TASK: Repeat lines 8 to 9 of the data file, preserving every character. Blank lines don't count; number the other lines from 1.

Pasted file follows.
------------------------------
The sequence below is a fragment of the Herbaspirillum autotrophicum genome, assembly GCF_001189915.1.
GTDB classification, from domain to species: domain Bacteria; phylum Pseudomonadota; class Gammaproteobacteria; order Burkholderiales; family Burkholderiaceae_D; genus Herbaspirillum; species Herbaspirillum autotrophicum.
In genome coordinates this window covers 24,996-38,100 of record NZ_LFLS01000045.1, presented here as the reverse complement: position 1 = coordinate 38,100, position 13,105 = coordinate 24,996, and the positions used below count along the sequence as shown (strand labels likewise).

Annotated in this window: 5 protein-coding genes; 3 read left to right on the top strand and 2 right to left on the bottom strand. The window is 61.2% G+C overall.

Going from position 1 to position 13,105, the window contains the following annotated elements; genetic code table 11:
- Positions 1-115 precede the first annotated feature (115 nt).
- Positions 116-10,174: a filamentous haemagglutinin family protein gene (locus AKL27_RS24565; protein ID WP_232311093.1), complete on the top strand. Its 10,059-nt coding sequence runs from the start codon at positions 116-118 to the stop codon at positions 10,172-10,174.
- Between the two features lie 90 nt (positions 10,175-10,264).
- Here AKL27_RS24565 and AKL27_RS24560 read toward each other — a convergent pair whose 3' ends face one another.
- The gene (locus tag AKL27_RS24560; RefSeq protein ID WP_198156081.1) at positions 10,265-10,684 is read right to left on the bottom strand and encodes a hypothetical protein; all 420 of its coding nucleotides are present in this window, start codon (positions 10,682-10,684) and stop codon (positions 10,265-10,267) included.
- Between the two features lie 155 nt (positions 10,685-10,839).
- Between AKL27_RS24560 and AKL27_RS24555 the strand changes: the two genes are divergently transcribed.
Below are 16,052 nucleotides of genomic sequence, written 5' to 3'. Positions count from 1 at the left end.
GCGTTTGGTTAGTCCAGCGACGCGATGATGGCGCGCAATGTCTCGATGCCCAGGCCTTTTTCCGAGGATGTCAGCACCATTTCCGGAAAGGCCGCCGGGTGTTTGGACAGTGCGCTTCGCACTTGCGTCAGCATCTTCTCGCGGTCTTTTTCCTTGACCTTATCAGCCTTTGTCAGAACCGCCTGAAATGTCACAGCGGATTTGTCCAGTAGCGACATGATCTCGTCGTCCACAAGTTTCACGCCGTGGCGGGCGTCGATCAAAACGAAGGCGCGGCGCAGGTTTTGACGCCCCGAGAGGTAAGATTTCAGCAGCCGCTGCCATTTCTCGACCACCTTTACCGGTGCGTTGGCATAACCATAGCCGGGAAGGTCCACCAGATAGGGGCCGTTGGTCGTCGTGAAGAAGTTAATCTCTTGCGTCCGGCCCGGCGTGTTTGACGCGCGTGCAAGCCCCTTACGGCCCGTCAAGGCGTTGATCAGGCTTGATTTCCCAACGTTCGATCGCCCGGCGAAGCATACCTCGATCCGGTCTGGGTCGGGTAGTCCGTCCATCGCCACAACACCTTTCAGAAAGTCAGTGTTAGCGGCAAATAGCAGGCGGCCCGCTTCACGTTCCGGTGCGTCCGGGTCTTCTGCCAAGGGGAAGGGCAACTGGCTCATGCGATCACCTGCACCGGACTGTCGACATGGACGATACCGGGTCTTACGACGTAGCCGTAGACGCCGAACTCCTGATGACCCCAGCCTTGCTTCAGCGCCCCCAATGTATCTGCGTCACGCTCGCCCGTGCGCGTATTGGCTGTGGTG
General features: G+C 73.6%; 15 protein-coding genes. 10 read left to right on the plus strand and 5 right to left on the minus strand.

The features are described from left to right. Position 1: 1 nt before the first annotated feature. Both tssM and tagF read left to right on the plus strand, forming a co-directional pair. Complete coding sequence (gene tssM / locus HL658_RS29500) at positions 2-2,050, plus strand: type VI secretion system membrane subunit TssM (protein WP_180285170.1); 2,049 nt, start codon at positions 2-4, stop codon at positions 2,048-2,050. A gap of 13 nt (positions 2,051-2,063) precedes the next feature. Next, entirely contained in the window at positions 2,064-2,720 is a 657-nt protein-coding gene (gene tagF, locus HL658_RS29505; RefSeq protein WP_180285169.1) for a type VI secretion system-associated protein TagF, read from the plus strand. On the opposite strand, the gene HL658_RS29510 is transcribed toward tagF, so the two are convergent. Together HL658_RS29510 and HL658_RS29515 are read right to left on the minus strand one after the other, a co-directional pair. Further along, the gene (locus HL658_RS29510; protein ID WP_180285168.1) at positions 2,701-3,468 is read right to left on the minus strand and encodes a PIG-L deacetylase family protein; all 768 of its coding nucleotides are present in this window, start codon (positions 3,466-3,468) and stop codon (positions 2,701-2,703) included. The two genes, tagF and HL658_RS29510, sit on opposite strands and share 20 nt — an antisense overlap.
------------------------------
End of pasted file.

- Between the two features lie 90 nt (positions 10,175-10,264).
- Here AKL27_RS24565 and AKL27_RS24560 read toward each other — a convergent pair whose 3' ends face one another.